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Issue № 354

Get the most out of collaboration: in person and on paper.

Agreements = Expectations

by Greg Hoy18 Comments

Every client/vendor relationship is based on a set of expectations, whether they're stated or not. A lot can go unsaid or unspecified for any project, large and small. Not being specific can lead to disagreements, quarrels, and high blood pressure. But, it doesn't have to be this way. Greg Hoy says that while due diligence is important, being vague is a must. Yes, you read that right.

Facilitating Great Design

by Kevin M. Hoffman6 Comments

Imagine the most fulfilling, collaborative design meeting you've ever had. Hours seemed to fly by, and those hours were productive. Political and mental barriers melted away and in their place were innovative ideas, or realistic solutions for complex problems. For several shining moments the team worked as one; the conversation or the activity was equally fun and productive, and you left the room feeling smart and empowered. It's highly likely that someone in that meeting was a facilitator, either by design or by accident. Kevin M. Hoffman leads us through what it takes to facilitate great design.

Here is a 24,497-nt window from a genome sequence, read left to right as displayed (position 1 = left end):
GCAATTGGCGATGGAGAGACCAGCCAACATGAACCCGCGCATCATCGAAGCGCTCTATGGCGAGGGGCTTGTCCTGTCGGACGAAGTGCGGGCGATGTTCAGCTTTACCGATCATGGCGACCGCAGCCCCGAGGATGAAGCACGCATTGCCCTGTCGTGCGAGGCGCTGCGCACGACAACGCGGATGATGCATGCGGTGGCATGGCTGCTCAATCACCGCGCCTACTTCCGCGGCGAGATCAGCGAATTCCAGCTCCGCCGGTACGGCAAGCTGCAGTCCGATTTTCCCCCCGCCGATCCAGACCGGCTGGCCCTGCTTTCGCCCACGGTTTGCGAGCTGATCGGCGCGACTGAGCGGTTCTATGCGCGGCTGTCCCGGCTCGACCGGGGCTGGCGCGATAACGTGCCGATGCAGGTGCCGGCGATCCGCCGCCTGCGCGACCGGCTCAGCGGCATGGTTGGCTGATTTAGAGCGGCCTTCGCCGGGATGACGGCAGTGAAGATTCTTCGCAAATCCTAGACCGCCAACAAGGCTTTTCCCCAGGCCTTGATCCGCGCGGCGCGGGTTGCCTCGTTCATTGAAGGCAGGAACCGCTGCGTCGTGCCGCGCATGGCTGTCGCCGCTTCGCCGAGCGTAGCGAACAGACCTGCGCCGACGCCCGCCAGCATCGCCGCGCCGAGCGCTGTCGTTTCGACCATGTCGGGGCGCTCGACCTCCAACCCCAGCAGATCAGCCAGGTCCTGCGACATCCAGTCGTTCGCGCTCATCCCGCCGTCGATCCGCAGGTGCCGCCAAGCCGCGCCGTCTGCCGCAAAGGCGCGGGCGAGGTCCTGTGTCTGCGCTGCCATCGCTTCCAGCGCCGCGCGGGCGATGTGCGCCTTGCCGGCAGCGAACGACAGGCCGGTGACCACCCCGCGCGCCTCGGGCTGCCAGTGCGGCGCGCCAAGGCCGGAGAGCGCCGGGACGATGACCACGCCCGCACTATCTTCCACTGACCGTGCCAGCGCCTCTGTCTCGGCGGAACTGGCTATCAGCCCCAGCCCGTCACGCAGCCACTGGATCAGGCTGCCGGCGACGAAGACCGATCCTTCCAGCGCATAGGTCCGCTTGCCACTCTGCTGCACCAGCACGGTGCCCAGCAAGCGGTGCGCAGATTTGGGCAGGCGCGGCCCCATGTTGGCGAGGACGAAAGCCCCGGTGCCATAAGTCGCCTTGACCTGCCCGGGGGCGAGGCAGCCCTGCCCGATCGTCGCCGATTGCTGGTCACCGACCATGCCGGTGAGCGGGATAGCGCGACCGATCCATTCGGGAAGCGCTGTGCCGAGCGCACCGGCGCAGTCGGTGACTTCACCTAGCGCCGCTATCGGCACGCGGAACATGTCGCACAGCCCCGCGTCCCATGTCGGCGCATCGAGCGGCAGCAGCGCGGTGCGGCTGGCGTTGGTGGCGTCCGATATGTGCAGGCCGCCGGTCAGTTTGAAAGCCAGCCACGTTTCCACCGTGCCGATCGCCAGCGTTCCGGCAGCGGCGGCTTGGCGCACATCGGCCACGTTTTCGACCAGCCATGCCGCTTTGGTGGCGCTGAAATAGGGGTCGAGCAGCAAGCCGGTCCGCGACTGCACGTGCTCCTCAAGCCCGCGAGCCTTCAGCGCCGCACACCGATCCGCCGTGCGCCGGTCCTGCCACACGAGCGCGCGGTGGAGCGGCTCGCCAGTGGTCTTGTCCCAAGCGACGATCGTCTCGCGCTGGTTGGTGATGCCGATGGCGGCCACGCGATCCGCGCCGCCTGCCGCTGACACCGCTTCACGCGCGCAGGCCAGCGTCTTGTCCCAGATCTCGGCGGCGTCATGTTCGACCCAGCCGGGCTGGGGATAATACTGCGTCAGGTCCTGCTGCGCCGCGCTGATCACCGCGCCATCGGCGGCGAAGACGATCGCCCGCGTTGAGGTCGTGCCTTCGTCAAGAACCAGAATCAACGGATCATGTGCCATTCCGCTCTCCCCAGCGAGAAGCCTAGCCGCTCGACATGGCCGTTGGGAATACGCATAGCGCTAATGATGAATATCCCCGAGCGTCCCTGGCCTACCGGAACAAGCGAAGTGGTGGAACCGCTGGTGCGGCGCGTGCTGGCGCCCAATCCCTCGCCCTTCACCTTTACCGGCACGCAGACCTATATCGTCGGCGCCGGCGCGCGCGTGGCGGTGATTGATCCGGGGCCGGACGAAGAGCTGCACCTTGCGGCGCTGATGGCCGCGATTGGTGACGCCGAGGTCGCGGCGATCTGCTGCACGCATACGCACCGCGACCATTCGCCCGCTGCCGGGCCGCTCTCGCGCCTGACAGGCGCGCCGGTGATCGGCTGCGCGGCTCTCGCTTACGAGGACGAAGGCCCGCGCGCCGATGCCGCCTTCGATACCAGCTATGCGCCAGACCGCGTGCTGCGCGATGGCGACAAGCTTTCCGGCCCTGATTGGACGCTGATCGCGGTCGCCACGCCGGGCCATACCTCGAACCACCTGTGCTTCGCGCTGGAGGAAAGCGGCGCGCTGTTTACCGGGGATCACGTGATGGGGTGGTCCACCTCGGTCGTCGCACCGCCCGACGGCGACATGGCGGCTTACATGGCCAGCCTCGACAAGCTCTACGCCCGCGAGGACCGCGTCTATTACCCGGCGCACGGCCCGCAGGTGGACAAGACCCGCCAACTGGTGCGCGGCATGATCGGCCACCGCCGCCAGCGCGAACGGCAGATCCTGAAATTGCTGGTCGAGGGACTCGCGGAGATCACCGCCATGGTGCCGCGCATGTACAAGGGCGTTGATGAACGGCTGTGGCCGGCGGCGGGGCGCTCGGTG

More from A List Apart

Columnists

Laura Kalbag on Freelance Design

I Don’t Like It

The most dreaded of all design feedback is the peremptory, “I don’t like it.” Rather than slinking back to the drawing board, it’s important to get clarity on what the client is reacting to. Guiding this conversation can turn a show-stopper into a mutual win.

From the Blog

Longform Content with Craft Matrix

Jason Santa Maria recently shared some thoughts about pacing content, and my developer brain couldn’t help but think about how I’d go about building the examples he talked about. The one fool-proof way to achieve heavily art-directed layouts like those is to write the HTML by hand. The problem is that content managers are not always developers, and the code can get complex pretty quickly. That’s why we use content management systems—to give content managers easier and more powerful control over content.

Ten Years Ago in ALA: Dynamic Text Replacement

Ten years ago this month in Issue 183, A List Apart published Stewart Rosenberger’s “Dynamic Text Replacement.” Stewart lamented text styling as a “dull headache of web design” with “only a handful of fonts that are universally available, and sophisticated graphical effects are next to impossible using only standard CSS and HTML.” To help ease these pains, Stewart presented a technique for styling typography by dynamically replacing text with an image.